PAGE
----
It seems to me there are two categories of “unexpected.” There is that which is unexpected because one never thought it would happen and most likely never gave it any thought. This Covid-19 pandemic is such—who would ever have thought that our economy would come to a screeching halt, and not just ours, but most economies around the world? Who would have ever thought we’d be under stay-at-home orders for many weeks? This is unprecedented in our country, at least in my lifetime. I suppose there are countless scenarios that fall into this category, but it doesn’t seem reasonable to expend much mental energy on such possibilities, as they are truly unlikely by virtue of being so extreme.
So how can one prepare? I think in the same way one prepares for the other category of “unexpected,” those events that are inevitable but happen earlier than expected. This second category would include what is often termed the “unexpected death” of someone. Actually, dying is one of the most certain events I or anyone will ever face—every one of us will die someday. So by “unexpected” we mean that death came at a time we didn’t see it coming. A heart attack, stroke, accident, violent attack—these are some causes of unexpected deaths,, even though some of these causes are not so uncommon.
So how can I avoid the shock of the inevitable catching me unawares, thus seemingunexpected? I think Moses, millennia ago, had part of the answer:
Teach us to realize the brevity of life, so that we may grow in wisdom. (Psalm 90:12)
If I truly grasp the brevity of my life (or as another translation puts it, if I “number my days”), I will always live with an awareness of possible death and a readiness to face it. If viewed with wisdom, that readiness to face and accept my death, whenever it may come, includes a recognition that God holds all of this life and this world, past, present, and future in his good, powerful, and loving hands. That confidence should enable me to trust him with both the inevitable and the truly unexpected, because I know I am safely held in his hands, and nothing is unexpected for him.
I gaze up at Mars and Venus in the dim sky of early dawn, red guardian of the night and bright herald of the coming day, steadfast in their stately dance through the heavens. Far closer to earth, three bats catch my eye as they swoop and circle, sometimes together, sometimes singly, in constant motion, choreography in the air. A fourth joins the dance, their flight like fleeting lines of calligraphy tracing the sky along lines only they can see. Then, suddenly all four vanish, as if at some secret signal. Perhaps the sun, still 20 minutes from rising, has lightened the sky just enough to announce bat bedtime?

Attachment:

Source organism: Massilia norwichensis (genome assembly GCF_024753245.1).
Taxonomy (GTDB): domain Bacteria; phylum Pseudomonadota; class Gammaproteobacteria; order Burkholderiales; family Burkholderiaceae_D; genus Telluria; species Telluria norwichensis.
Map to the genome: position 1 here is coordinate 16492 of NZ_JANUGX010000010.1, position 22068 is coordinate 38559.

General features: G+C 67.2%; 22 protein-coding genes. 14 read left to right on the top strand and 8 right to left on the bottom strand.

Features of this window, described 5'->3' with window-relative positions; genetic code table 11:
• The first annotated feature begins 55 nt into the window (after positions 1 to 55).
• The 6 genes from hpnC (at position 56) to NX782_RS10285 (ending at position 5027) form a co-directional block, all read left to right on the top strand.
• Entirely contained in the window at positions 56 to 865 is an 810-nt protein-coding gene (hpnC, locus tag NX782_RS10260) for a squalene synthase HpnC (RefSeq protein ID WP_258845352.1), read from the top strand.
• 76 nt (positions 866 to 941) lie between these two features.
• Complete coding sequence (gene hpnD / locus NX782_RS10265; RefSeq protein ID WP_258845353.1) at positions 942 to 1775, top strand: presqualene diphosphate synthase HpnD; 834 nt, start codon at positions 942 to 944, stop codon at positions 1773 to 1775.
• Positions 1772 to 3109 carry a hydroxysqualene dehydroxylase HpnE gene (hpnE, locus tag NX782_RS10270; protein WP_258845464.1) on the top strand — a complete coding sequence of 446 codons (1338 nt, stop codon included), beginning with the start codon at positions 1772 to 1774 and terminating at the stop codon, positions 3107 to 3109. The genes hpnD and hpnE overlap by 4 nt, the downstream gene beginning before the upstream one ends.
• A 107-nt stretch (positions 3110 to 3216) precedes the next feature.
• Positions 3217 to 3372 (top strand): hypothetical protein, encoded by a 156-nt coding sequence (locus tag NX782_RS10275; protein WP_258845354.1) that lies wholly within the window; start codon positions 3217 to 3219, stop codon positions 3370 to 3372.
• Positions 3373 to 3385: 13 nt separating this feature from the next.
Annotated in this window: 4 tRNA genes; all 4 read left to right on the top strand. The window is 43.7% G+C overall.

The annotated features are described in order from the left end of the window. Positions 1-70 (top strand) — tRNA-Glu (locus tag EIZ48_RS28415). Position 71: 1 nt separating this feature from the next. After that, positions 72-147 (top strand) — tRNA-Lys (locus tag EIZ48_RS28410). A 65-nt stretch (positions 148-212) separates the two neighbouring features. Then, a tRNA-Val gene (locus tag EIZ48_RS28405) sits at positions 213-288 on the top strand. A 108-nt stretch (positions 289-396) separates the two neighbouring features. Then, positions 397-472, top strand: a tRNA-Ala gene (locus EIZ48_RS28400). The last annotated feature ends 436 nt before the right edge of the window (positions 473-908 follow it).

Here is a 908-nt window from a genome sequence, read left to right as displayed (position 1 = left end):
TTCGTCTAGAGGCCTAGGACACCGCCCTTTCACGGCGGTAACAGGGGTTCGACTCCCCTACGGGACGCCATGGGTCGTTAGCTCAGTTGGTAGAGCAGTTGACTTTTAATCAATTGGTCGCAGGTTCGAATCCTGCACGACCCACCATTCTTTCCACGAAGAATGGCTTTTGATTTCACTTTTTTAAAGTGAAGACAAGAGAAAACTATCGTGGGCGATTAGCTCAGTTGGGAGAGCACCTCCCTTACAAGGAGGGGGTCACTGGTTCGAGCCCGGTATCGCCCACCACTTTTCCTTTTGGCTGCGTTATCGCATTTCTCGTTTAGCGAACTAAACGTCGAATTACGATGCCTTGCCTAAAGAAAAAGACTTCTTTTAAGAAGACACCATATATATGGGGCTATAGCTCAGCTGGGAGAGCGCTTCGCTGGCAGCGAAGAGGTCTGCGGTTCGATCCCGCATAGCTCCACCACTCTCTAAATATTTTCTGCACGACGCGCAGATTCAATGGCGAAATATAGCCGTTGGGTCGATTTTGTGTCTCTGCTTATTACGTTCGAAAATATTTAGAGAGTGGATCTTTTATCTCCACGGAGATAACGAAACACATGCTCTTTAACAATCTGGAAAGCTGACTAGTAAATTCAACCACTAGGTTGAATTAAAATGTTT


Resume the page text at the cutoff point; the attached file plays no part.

Just as I turn to go inside, a single bat streaks from the silhouetted trees to fly in joyous loops and circles, up and down, around and about, seeming for all the world like a preschooler who’s escaped his bedroom for one last gleeful playtime before being put to bed. Or perhaps a young teenager daring to stay out past curfew just long enough to see if he can, to see what really happens when day begins and bats must say goodnight. Laughing, I watch his youthful antics as a Wren began to sing. After just a minute, having tasted the dawn, he, too, vanishes, the sky now the realm of birds. I look up again; Mars and Venus still dance, their movement nearly imperceptible, their course sure through ages past and ages yet to come.
Stephen reads to me nearly every evening; this has been part of our end-of-day routine for years now. We’ve probably read through over a hundred books by now, the majority fantasy or science fiction, with a smattering of classics and a few other genres. I really look forward to the time to connect, to unwind after the fullness of each day, and to enjoy a good book together. I often sketch while Steve reads, sometimes making cards or sketching the view out the window, but more often than not sketching him as he reads. Here’s a selection of sketches from the past year or two. These are all done without preliminary predrawing; sometimes I have a hard time with proportions, but I’m getting to the point I think I could sketch him from memory. 🙂